Enhancing Customer Engagement

From informal discussions with students to leveraging the expertise of UB’s Faculty Senate, UBIT partners with the campus community at every turn to inform short-term decision making and long-term strategy.

On this page:

Student engagement

Each fall, UBIT staff directly engage with the student body. In 2017, UBIT conducted our 20th student IT experience survey, which an average of 3,000 students respond to every fall. Services and vendor partnerships like discounts on the Top Hat response system all started as a result of student IT survey responses. Student survey feedback sparked the three-year Wi-Fi Boost project, which doubled the amount of access points on campus, and also solidified the need for UBIT to use email to better reach students. In addition, UBIT has increased our involvement in new student orientation to ensure that students are in the know about IT services from day one.

UBIT also reaches out to leadership through the Student Assembly, Student Association and Graduate Student Association to conduct informal focus groups throughout the fall and spring semesters. Student feedback is invaluable; they tell UBIT how they are using, or not using, our services, and how they feel we could improve or where we’ve been successful.

Often, ideas for new services come out of these sessions, most recently the Tech Squad, which allows students to request tech help from their residence hall or other on-campus location.

UB Tech Squad

UB Tech Squad was designed to deliver the same high-quality customer support to which UB students are accustomed, in an entirely new way: by empowering students to choose when and where they get help.

Allison Ariola.

“My computer just shut off one night... it turns out there were over 500 viruses on it! [UB Tech Squad] deleted the viruses, installed anti-virus software and then upgraded my operating system. It was free of charge, all within a day... I didn’t have to buy a new computer!”

Allison Ariola, Transfer student, Political Science

Students use Tech Squad’s online scheduler to pick a convenient time and place, and Tech Squad meets them anywhere on UB’s campus. From the beginning (2016), Tech Squad was developed through student input, surveys and focus groups, to meet the need for flexible help with technology. The result is a customer-focused service platform standing by to help students from day one with their most common tech problems.

Shamini Priya.

“When my laptop suddenly crashed, a friend of mine told me Tech Squad would be able to help. They took my laptop, asked me a few questions, then got back to me with a full report. They helped me back up my data and install the latest Windows OS. Don’t hesitate to go to them if you have any issues with your computers.”

Shamini Priya, Class of 2018, Communications

Faculty engagement

UBIT schedules focus groups with small groups of faculty at least once per academic year. In the sessions, faculty have a chance to provide valuable feedback on how to better get the word out about IT services to their peers, and share opinions on what tools they need to offer to aid their instruction.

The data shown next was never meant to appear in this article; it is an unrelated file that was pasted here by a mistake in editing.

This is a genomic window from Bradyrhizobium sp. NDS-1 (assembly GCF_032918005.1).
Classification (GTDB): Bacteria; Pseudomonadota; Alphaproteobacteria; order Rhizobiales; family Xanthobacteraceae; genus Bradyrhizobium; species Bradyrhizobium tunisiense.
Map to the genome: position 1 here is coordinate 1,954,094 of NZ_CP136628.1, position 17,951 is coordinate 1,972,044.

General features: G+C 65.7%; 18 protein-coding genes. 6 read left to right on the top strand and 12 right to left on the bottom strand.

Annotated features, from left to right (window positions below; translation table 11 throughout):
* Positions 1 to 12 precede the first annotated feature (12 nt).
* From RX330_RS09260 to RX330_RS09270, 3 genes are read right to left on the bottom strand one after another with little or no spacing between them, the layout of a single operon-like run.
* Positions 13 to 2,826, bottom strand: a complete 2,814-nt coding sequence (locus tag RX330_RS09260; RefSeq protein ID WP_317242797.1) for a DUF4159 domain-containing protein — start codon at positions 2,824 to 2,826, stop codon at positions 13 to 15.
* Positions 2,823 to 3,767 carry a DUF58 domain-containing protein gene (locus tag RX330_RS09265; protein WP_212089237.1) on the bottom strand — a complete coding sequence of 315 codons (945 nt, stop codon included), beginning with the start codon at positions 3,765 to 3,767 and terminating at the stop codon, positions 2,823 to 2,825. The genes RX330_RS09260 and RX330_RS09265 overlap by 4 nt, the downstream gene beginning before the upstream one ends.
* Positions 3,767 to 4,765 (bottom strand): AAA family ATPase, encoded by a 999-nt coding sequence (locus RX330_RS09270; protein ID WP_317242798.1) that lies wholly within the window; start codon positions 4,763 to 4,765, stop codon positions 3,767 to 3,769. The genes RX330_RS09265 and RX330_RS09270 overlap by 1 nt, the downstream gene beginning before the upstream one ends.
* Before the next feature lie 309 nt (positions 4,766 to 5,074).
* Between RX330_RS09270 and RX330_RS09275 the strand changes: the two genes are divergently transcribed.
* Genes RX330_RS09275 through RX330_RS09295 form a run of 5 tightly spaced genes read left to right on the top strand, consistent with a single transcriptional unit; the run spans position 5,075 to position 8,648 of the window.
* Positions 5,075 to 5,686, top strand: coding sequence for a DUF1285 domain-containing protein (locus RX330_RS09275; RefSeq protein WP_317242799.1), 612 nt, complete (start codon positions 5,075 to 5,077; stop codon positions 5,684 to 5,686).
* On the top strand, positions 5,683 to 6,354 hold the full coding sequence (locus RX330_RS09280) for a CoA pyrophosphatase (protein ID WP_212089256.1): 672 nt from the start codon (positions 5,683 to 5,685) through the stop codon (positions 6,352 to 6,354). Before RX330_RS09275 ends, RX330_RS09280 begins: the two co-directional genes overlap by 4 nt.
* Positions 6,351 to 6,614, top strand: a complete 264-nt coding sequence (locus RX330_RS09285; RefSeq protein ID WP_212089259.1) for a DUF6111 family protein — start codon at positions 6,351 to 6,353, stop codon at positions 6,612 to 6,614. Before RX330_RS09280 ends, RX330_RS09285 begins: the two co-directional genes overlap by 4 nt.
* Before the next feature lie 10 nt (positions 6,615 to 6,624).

In Fall 2017, UBIT launched a series of faculty town halls, which are repeated every semester. These forums give faculty the opportunity to engage in a two-way conversation with technical staff while participating in demonstrations of tools like  UBbox cloud storage, Panopto course capture and Webex. Feedback from town halls allows us to better customize tools and tailor communications to address common faculty questions.

Faculty Senate IT Subcommittee

The Faculty Senate IT Subcommittee was formed during Fall 2016 at the request of the VPCIO and UBIT Faculty Fellow Valerie Nesset, Ph.D. This committee was tasked with addressing the rapidly advancing pace of technology and providing faculty guidance in steering the direction of UBIT services.

Their first priority was to develop a baseline for supporting further decision making. To that end, in 2017, the subcommittee worked with UBIT to develop the first-ever Faculty IT Survey. Data collected during that survey prompted several new initiatives, including the Faculty IT Liaison program and a series of ongoing Faculty Town Hall events that were designed to engage faculty and promote two-way communication between the faculty and IT staff. The subcommittee also helped to develop a policy for security standards on devices, written with faculty in mind.

Faculty IT Liaisons

The Faculty IT Liaison program is a collaborative team composed of faculty members and IT staff, meeting regularly to unpack and experiment with campus technology together in order to foster better communication, understanding and awareness.

Applications are solicited from faculty, with an emphasis on those who can best demonstrate how typical customers approach and use technology. These applicants also learn technology best practices from IT staff that they can take back to their unit.

The first liaison groups met during Spring 2018, and, through a series of collaborative design sessions, explored ways to improve UB’s email (Exchange/Outlook), cloud storage (UBbox) and learning management system (UBlearns).

Usability studies: A deeper dive into how customers use technology

In addition to these conversations, UBIT conducts usability studies with students, faculty and staff at least twice each year. These studies often focus on new and upcoming services, but UBIT also regularly reviews existing services for opportunities to improve. By carefully watching how a student or faculty member interacts with technology, often in their own office or working environment, UBIT is able to address pain points that technical staff are simply unaware of.

VPCIO Brice Bible and UB Tech Squad student.